I don’t know if you know this or not, but the whole reason I decided to go out on my own is because I got too sick to work. I had to find ways of doing things that would: make money, and take less time. I know many of my clients want that to. So I thought I’d pass on some of my favorite time savers.
1. Outsource as much as possible. I know that when you’re small it can be challenging to get together the cash to buy stuff or hire people. So start small. Find one or a few small, discrete tasks that you can outsource. Preferably on the cheap. One of those thing I outsourced is: receipt scanning. If you have 50 receipts a month it takes about 2-3 hours to scan all of those receipts. It takes more time to copy them and file them. (You do copy them, right? Most receipts are unreadable within a year because of the paper they’re printed on.) If you hire someone to do this (and I have) it takes about 4-8 hours a month to deal with it all. Even at Bay Area minimum wages that’s still $40-80 not to mention training them to do the work and dealing with the hassle of dealing with the realities of a real person.
We use Shoeboxed – for about $30 a month my receipts get scanned and integrated with our QuickBooks Online chart of accounts. And they are IRS approved so you can throw out your receipts once they are scanned into the system.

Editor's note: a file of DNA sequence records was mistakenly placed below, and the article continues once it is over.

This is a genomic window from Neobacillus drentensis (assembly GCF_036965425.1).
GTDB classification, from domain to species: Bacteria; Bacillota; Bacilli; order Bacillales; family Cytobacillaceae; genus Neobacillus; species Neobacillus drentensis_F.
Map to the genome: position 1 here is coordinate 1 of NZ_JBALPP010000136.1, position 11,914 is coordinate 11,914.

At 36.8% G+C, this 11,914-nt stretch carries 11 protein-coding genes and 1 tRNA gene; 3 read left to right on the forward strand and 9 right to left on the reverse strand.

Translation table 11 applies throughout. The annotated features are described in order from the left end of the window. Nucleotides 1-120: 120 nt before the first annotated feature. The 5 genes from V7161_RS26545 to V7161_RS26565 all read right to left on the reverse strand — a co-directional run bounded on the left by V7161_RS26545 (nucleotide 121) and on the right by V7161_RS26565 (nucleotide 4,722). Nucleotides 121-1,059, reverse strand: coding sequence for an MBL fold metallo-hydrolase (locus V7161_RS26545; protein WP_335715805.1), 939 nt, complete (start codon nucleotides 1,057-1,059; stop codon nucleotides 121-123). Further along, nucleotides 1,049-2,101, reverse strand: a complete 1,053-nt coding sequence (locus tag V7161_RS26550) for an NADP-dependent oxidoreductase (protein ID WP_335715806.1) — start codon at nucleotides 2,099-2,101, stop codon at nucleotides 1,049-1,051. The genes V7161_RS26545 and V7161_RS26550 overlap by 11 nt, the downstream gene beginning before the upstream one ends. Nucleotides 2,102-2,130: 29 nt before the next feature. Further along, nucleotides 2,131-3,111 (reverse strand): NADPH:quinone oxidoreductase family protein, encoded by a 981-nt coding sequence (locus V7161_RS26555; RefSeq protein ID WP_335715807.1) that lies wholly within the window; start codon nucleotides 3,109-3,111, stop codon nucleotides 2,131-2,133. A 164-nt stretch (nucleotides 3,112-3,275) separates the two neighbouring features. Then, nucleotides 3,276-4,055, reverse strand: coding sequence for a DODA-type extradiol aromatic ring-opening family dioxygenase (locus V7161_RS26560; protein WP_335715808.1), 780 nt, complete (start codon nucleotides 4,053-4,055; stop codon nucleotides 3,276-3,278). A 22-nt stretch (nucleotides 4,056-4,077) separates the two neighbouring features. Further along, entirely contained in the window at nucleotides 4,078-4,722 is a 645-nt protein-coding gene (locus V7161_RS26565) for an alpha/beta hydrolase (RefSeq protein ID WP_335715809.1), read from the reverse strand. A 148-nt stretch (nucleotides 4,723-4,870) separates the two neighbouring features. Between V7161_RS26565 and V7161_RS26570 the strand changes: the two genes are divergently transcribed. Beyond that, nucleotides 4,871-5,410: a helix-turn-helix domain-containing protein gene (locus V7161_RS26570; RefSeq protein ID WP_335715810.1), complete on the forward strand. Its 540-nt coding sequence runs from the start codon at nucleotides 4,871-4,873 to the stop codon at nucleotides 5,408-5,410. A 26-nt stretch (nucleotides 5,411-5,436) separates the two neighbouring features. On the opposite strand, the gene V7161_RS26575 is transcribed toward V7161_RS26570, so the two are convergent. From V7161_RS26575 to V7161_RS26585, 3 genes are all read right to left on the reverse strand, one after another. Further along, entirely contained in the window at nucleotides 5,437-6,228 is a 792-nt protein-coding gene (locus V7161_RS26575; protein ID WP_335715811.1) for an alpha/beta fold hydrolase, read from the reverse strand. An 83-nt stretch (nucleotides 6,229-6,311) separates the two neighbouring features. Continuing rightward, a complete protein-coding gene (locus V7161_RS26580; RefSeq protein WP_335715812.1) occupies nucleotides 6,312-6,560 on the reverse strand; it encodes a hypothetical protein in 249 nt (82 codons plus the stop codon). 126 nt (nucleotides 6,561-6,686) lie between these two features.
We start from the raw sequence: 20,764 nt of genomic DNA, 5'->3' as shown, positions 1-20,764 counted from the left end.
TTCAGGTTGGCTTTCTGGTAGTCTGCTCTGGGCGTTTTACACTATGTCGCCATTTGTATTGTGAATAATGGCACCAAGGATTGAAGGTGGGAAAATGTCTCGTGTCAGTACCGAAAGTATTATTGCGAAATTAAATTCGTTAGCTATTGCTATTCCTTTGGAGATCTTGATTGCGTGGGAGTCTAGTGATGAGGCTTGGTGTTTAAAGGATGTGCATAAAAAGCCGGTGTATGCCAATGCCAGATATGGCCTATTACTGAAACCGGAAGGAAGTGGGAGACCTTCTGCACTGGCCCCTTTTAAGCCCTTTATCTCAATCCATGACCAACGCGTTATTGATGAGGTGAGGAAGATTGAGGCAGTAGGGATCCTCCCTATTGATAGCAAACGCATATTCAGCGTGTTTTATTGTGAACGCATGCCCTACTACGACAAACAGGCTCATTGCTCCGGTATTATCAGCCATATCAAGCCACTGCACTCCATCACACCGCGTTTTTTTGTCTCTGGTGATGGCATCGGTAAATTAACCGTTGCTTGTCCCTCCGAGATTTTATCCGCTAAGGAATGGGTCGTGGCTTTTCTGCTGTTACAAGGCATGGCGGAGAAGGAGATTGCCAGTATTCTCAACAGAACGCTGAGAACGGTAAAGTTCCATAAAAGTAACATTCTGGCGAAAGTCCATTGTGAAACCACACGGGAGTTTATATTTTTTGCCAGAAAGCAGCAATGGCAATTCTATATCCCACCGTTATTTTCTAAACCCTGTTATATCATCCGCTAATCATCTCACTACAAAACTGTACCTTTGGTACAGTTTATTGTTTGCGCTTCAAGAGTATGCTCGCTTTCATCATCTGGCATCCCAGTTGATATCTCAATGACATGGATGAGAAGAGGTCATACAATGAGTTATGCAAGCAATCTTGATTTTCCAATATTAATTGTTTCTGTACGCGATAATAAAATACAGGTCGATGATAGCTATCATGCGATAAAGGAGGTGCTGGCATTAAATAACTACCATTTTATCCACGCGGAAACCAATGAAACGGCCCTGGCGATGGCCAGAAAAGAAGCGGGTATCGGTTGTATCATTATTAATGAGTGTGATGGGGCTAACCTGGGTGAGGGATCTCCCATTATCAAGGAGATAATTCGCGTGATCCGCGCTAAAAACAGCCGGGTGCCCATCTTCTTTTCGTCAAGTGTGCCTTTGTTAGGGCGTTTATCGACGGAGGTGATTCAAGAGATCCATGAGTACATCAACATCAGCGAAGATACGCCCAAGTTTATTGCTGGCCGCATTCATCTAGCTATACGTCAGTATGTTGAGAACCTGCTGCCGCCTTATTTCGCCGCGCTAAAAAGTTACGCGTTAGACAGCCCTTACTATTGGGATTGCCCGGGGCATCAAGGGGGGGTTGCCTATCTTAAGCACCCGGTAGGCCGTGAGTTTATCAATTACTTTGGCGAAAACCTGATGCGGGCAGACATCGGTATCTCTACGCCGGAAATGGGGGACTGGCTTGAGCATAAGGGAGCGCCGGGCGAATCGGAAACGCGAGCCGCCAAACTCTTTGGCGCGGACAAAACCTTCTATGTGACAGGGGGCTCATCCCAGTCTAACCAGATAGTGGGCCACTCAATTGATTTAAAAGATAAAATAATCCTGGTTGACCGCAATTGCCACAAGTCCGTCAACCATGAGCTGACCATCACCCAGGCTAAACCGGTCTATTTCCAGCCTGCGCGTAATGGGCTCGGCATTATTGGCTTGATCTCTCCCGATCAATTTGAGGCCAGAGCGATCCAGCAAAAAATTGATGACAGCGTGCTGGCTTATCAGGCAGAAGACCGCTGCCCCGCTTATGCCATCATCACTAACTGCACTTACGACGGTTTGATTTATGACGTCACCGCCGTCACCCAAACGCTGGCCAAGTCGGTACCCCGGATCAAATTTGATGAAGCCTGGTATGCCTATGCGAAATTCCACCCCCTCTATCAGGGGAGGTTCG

I think they’re fabulous! All I do is throw the receipts in the (postage paid) envelope they give me and off they go. Such a good deal!
2. Figure out what you love to do and do that. The more you focus on what you love, the more you’ll get done – of that and everything else. The more you engage with fun and interesting stuff, the more energy you have and the better your world is. Period.
3. Have your groceries delivered. At first I thought this was a terrible idea – things on the internet shopping sites cost more than in store and then there’s a fee on top of that! What the heck!
But when I realized that I spend at least 1-2 hours per shopping trip and I was always buying more than what was on my list, I realized that I could save time and money, by making a list and making sure that’s what arrived and not doing impulse shopping.
I mean I still get my chocolate because chocolate. But I don’t also end up with that new interesting looking gluten free cracker and that cheese they were sampling and that snack because I went to the store hungry and… I have to be really clear about what I’m getting and why. That means I make meal plans (at least a couple of them) and make lists and those things get bought and delivered.
It’s actually been both a time and a money saver for us.
3. Weekly meetings, same bat time, same bat channel. I meet with all my staff every week at the same time with the same agenda. I make sure everyone know what’s expected of them, what needs to get done, how to communicate with me and when and what to do if there’s an emergency or urgent question.
Having this structure in place saves me a lot of time and energy. People know what to expect and when and how to get what they need. And I get what I need.
4. Get support – it could be in the form of a bookkeeper (hint, hint, reach out if you need that) or it could be you need more accountability. Whatever it is, don’t hesitate, don’t wait to get the support that you need to move your business forward.